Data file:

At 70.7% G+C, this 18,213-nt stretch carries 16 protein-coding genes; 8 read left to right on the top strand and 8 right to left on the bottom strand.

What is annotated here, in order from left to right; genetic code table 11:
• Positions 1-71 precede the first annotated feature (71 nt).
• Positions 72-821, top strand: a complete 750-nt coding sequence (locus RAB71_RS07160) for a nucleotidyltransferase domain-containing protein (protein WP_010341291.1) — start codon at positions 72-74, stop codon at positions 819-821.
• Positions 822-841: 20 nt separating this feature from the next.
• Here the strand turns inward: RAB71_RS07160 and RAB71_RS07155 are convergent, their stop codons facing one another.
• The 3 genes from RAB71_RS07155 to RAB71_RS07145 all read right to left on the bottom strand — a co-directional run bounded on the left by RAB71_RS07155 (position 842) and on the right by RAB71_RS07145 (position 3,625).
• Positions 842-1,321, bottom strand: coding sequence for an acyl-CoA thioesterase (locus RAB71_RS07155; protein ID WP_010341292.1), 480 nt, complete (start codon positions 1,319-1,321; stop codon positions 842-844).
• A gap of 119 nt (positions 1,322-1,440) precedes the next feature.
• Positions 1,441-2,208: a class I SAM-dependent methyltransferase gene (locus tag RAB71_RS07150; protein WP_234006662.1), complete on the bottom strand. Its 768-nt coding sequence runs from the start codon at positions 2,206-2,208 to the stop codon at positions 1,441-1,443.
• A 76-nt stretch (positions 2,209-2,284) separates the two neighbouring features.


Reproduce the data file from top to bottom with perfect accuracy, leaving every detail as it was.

At 70.7% G+C, this 18,213-nt stretch carries 16 protein-coding genes; 8 read left to right on the top strand and 8 right to left on the bottom strand.

What is annotated here, in order from left to right; genetic code table 11:
• Positions 1-71 precede the first annotated feature (71 nt).
• Positions 72-821, top strand: a complete 750-nt coding sequence (locus RAB71_RS07160) for a nucleotidyltransferase domain-containing protein (protein WP_010341291.1) — start codon at positions 72-74, stop codon at positions 819-821.
• Positions 822-841: 20 nt separating this feature from the next.
• Here the strand turns inward: RAB71_RS07160 and RAB71_RS07155 are convergent, their stop codons facing one another.
• The 3 genes from RAB71_RS07155 to RAB71_RS07145 all read right to left on the bottom strand — a co-directional run bounded on the left by RAB71_RS07155 (position 842) and on the right by RAB71_RS07145 (position 3,625).
• Positions 842-1,321, bottom strand: coding sequence for an acyl-CoA thioesterase (locus RAB71_RS07155; protein ID WP_010341292.1), 480 nt, complete (start codon positions 1,319-1,321; stop codon positions 842-844).
• A gap of 119 nt (positions 1,322-1,440) precedes the next feature.
• Positions 1,441-2,208: a class I SAM-dependent methyltransferase gene (locus tag RAB71_RS07150; protein WP_234006662.1), complete on the bottom strand. Its 768-nt coding sequence runs from the start codon at positions 2,206-2,208 to the stop codon at positions 1,441-1,443.
• A 76-nt stretch (positions 2,209-2,284) separates the two neighbouring features.